The plaintiff gave no testimony of any sexual harassment of her at the workplace by Roy. She did say he did on occasion come into the office where she worked with clippings. However, the clippings were inoffensive; they were, as the plaintiff identified them, "things he cut out from the paper, things about weather, sports, politics." Nor did he show the clippings just to the plaintiff; Roy showed them to the others in the office. Except for two occasions to which we refer later, Roy always treated the plaintiff with affection and sincere devotion. He was in love with the plaintiff and in a most honorable way. He wished to marry her. He never sought to touch her--he never addressed an obscene remark to her at work. The only occasions when he said anything that the plaintiff criticized were, first, when he heard the plaintiff had dated Boyd Tankersley, and, second, when later the plaintiff showed up at work displaying a diamond ring given her by Boyd Tankersley. Roy's outburst on the first occasion was innocuous and the normal reaction of a jealous suitor. At the second, Roy merely acted the part of a disappointed lover. There were no sexual suggestions and advances. He merely demanded the diamond earrings he had bought be returned and added he was going to take her children away from her because she was an unfit mother.1 These do not measure up to a work environment where the plaintiff was subjected to sexual harassment by Roy.
The actual events of which the plaintiff complains occurred, not at the workplace, but basically in telephone conversations and contacts between Roy and her after work. She did charge that he made what the plaintiff could interpret as a somewhat oblique sexual reference in a telephone conversation one night. He very promptly apologized. On another occasion, the plaintiff said he induced her to rent and exhibit on her television at home a picture, The Best Little Whorehouse in Texas. She admitted there was nothing offensive in the picture. Beyond that, her son Scott gives an entirely different testimony than his mother on how and why this picture was rented and the circumstances of its showing. He testified:
It [i.e., the renting of the picture] was pretty much my idea. We (apparently referring to him and his mother) wanted him (referring to Roy) to come over and maybe watch a movie with us so that night--I even picked the movie out because I had seen it before, and I thought it was a real funny musical type movie.
The real complaint of the plaintiff, as we have said, was the allegedly repeated telephone calls of Roy. These seem to have taken on a distasteful character after the plaintiff's romance with Boyd Tankersley had blossomed. All of these calls, also, were at night, while neither Roy nor the plaintiff was working and they were calls that at first the plaintiff did not appear to discourage.
We have reviewed, as did the district judge, the record and, as we have indicated, we find no basis for any charge of sexual harassment creating intolerable working conditions which forced plaintiff to resign. The decision of the district judge to dismiss the plaintiff's Title VII suit was entirely proper.2
The district judge dismissed the plaintiff's pendent action for intentional infliction of emotional distress on the ground that Roy's conduct toward the plaintiff did not evidence an intent to inflict emotional distress but demonstrated an effort on the part of a love-sick suitor to press his suit upon his inamorata. We agree. The plaintiff, however, has cited two cases, neither from Virginia, which she posits sustain her position. Neither we find apposite. In Samms v. Eccles, 11 Utah 2d 289, 358 P.2d 344 (1961), the defendant's telephone calls invariably consisted of solicitations of illicit sex, culminating in one occasion when the defendant came to plaintiff's house and exposed himself indecently to the plaintiff. There is nothing remotely like that in this case. Slusher v. Oeder, 16 Ohio App.3d 432, 476 N.E.2d 714 (1984), was a suit by a husband to recover of the defendant for successfully seducing his wife. The action was sustained under the guise of one for intentional emotional distress but actually for alienation of affection, as is evident from the Court's opinion:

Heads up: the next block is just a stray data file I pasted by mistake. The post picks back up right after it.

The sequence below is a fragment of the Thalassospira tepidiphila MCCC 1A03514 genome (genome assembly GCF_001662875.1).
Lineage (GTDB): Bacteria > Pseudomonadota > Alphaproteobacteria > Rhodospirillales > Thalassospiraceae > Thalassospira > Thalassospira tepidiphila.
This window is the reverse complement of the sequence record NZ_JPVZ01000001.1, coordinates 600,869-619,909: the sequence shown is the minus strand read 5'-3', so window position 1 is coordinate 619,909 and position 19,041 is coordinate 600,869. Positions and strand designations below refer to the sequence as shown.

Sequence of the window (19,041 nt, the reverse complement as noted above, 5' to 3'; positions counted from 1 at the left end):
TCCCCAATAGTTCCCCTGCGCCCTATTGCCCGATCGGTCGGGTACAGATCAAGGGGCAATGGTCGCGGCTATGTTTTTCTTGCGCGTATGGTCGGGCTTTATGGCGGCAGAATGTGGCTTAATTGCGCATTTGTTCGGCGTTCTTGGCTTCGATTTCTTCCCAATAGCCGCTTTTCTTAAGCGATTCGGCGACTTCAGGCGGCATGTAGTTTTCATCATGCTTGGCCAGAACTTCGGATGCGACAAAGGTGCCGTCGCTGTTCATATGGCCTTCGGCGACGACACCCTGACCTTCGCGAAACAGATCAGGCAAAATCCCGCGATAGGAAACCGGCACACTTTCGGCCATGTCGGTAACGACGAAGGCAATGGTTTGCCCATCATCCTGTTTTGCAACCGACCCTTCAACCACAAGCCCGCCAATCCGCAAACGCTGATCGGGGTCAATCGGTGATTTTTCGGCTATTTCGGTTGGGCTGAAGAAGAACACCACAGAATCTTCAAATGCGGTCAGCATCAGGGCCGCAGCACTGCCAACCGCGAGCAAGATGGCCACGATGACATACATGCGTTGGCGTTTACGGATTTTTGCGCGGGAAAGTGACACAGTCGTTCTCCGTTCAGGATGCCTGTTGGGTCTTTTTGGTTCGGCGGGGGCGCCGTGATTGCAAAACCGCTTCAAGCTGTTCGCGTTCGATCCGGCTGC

Despite the fact that the General Assembly has statutorily abolished the common-law torts of criminal conversation and alienation of affections, it appears that the Supreme Court has implicitly resurrected such causes of action, and that either may now be maintained in the form of an action for the intentional infliction of emotional distress, provided a plaintiff can sustain the necessary burden of proof in such a case.
This is not such a case.
We affirm the district court's dismissal of plaintiff's suit for intentional emotional distress. Since the plaintiff has not argued the other pendent causes of action asserted, we have no occasion to consider such claims.
We accordingly affirm the grant of a directed verdict on both the Title VII claim and the pendent claim and the entry of judgment herein in favor of the defendants.
It seems that Boyd Tankersley had been spending nights with the plaintiff at her home and that she had gone on a cruise to Bermuda with Tankersley. This apparently was the basis for this statement of Roy to the plaintiff
The appellant has raised an evidentiary claim of error. One of these claims relates to the proposed testimony of the plaintiff's sister. The proposed testimony of the witness was that, when she met Roy Reynolds, he asked her if she were lonely and if she were married. We have some difficulty in finding any sexual innuendo in these two inquiries, but, in any event, the refusal of the district court to admit such testimony is not ground for reversal, absent abuse of discretion by the district judge, which we do not find here. Garraghty v. Jordan, 830 F.2d 1295, 1298 (4th Cir.1987); DeBenedetto v. Goodyear Tire & Rubber Co., 754 F.2d 512, 518 (4th Cir.1985); Reed v. Tiffin Motor Homes, Inc., 697 F.2d 1192, 1199 (4th Cir.1982)